In 2011, ‘Improving Outcomes: a strategy for cancer’ was published to raise awareness of the symptoms of cancer and further support earlier diagnosis. So, has progress been made. Quite naturally, policy makers as well as the public need to see how efficient these policies have been at addressing their aims.
Data and methods
To find out we used data from 3.5 m patients to look at the difference between the richest and the poorest patients surviving cancer and whether this has changed over time.
And this is what we found…
In 2013 more people are surviving cancer longer, but the deprivation gap still looks the same.
We believe the various policies and strategies have made a difference in some areas but not in reducing inequalities/the deprivation gap.
We recommend looking more closely at how the NHS interacts with the poorest and whether policies that target the health care system, rather than individual behavior, could reduce the inequalities.
Ninety four percent of pancreatic cancer patients die within 5 years of diagnosis. This is largely because patients tend not to experience obvious symptoms until the tumour is well advanced and there are no current means of screening. Research suggests that pancreatic cancer might be detectable via a blood test where no symptoms are present. However, this test would only be cost effective if given to patients at an increased risk of having pancreatic cancer.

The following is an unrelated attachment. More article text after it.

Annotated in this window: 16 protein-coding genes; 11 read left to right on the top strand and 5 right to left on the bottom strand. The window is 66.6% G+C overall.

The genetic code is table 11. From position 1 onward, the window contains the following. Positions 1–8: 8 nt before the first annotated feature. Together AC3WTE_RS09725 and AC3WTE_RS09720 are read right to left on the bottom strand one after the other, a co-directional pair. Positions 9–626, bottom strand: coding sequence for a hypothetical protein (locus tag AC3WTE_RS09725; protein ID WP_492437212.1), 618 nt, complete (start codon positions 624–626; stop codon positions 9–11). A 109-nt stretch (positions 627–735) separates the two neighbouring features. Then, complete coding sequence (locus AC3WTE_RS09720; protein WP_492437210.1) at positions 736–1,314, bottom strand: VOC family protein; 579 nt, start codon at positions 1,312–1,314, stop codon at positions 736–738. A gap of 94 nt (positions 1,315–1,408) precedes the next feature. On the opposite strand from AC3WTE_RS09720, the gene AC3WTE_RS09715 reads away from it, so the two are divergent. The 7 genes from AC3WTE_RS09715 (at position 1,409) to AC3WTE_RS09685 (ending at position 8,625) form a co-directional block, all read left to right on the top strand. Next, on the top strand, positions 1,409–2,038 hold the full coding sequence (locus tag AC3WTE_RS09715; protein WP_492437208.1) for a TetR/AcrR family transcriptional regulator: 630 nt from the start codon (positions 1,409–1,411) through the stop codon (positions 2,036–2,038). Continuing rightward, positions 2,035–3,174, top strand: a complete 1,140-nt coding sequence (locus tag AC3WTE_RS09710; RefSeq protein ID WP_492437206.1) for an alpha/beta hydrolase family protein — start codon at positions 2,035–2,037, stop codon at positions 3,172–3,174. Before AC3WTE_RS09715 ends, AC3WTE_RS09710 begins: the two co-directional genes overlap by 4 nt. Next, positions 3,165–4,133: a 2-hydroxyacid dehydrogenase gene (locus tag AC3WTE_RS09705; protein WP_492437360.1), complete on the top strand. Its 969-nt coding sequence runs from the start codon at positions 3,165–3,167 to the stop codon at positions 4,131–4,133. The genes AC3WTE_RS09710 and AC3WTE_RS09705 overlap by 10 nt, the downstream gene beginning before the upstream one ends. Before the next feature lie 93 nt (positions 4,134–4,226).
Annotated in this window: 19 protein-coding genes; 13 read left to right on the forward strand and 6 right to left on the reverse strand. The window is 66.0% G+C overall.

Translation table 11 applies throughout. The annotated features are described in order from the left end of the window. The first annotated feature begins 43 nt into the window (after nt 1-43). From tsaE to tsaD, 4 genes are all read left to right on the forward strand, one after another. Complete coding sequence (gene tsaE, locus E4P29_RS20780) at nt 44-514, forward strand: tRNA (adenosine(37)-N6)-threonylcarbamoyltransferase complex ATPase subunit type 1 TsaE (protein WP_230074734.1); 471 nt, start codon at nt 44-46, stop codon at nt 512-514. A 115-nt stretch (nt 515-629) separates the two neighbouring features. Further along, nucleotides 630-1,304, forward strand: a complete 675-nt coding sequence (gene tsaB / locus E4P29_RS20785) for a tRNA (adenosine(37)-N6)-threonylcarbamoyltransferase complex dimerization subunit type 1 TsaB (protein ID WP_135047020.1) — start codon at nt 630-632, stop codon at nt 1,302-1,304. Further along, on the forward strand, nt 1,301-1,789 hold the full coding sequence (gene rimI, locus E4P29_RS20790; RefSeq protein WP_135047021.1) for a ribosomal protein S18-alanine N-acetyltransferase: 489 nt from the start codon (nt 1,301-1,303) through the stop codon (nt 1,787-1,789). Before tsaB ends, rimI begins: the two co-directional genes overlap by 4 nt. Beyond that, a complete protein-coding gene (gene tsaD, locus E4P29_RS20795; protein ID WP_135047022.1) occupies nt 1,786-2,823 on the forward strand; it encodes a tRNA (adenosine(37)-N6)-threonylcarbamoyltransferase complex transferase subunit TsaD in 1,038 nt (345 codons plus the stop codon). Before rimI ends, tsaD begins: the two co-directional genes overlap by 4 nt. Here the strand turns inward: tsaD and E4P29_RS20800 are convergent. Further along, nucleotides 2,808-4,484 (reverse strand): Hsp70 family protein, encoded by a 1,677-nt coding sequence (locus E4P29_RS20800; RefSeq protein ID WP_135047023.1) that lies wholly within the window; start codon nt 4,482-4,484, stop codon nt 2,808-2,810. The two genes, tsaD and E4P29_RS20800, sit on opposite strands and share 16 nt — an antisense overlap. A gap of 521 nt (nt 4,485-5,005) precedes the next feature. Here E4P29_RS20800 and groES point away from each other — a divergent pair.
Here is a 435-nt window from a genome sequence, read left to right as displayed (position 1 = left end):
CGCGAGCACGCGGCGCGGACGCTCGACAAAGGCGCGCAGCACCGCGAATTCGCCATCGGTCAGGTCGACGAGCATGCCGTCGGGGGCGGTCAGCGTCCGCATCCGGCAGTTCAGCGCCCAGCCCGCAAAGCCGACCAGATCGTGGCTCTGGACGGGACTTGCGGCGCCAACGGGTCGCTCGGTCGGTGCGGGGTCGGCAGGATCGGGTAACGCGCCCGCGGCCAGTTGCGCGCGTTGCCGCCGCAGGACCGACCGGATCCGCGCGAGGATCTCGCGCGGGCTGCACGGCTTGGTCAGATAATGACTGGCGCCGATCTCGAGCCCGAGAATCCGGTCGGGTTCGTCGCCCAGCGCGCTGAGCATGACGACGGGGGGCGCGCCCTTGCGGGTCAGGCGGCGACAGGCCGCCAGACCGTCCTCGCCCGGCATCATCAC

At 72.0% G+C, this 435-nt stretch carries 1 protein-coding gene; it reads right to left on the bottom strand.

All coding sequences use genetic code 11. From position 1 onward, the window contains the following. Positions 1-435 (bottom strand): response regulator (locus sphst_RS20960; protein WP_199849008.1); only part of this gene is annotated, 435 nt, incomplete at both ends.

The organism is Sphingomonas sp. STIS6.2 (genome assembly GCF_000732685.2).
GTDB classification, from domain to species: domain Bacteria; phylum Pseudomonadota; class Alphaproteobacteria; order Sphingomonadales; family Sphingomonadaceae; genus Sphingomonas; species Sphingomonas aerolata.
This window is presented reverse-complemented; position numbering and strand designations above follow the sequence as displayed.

In this project, funded by the Pancreatic Cancer Research Fund, we will use historic GP and hospital data to find out if it’s possible to identify patients who are most likely to have early stage pancreatic cancer. We will compare 3,115 people who were diagnosed with pancreatic cancer to a similar group of patients who were not. Using machine learning techniques, we will examine, for the first time, if there are combinations of particular health problems, illnesses, or symptoms experienced only by patients who are later diagnosed. Ultimately, improving the triage of these patients means that targeted diagnostic tests could lead to the pancreatic cancer being diagnosed earlier and treated more effectively.
Dr Laura Woods
Assistant Professor in Epidemiology
Laura completed her undergraduate degree in Human Sciences at Oxford University in 1999 and her Master’s degree in Medical Demography in 2001. She joined the Cancer Survival Group in September 2002 where she completed her PhD “International differences in breast cancer survival and ‘cure’ by social deprivation: a comparative study of England and Australia” in September 2006.
Prof Bernard Rachet
Professor of Cancer Epidemiology
Bernard qualified in medicine in France and worked as a clinician before entering epidemiological research. He completed a PhD in Epidemiology at the International Agency for Research on Cancer (IARC), Lyon, France. He joined LSHTM in 2002 and is currently principal investigator of a Cancer Research UK programme grant, leading a wide range of projects to quantify, describe and explain patterns and trends in cancer survival by socio-economic group, geographic area and ethnicity, as well as extending the methodology and tools for survival analysis, in collaboration with many research partners in the UK and around the world.